“Dune” star made a statement with a hoodie while signing off from the show this week
Photo credit; Warner Bros.
If you’re not paying attention to the turmoil in Hollywood over Warner Bros.’ decision to put all its 2021 films on HBO Max and in theaters at the same time, you might have missed a veiled swipe that Timothee Chalamet made at the end of “Saturday Night Live” this weekend.
During the customary end-of-show farewell, Chalamet implored viewers to “treat others with kindness,” giving credit to fellow recent “SNL” host Harry Styles for saying it first. But some on Twitter pointed out that the actor was wearing a hoodie featuring the logo of Legendary, the studio that produced two major blockbusters that Warner is including in the HBO Max move: “Godzilla vs. Kong” and “Dune,” the latter of which stars Chalamet as galactic hero Paul Atreides. Both films were set to release in 2020 but were moved to next year due to the COVID-19 pandemic.
The can catch the segment below.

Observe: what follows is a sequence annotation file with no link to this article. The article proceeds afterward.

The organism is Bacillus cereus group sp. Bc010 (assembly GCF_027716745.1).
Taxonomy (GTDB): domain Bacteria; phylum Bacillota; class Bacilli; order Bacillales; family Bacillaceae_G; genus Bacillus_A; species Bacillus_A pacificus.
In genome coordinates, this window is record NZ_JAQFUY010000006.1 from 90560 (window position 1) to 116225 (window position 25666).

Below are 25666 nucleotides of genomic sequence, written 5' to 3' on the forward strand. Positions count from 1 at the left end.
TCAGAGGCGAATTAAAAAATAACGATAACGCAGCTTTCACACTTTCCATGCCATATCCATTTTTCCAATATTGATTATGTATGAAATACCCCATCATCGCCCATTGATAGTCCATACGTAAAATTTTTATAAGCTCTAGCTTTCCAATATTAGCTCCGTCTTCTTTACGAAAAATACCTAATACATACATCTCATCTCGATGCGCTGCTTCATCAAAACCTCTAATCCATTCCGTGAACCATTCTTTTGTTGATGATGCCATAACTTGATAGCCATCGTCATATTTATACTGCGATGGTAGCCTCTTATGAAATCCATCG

Earlier this week, insiders told TheWrap that the unexpected HBO Max move has angered executives at Legendary, which provided most of the $150 million-plus budgets for the two films under the belief that the films would be released for theaters. While Warner Bros. is hoping the 17 films moving to day-and-date release will increase HBO Max’s struggling subscriber numbers, Legendary and other production partners on those films are now looking for answers on how this change will affect the back-end deals that paid the studios based on box office performance.
While Legendary is weighing its options — including possible legal action — “Dune” director Denis Villeneuve spoke out against the HBO Max move in an op-ed for Variety, saying that Warner parent company AT&T has “hijacked one of the most respectable and important studios in film history.”
“I understood and supported the decision to delay ‘Dune’s’ opening by almost a year. The plan was that ‘Dune’ would open in theaters in October 2021, when vaccinations will be advanced and, hopefully, the virus behind us,” Villeneuve wrote. “Streaming can produce great content, but not movies of ‘Dune’s’ scope and scale. Warner Bros.’ decision means ‘Dune’ won’t have the chance to perform financially in order to be viable and piracy will ultimately triumph. Warner Bros. might just have killed the ‘Dune’ franchise.”
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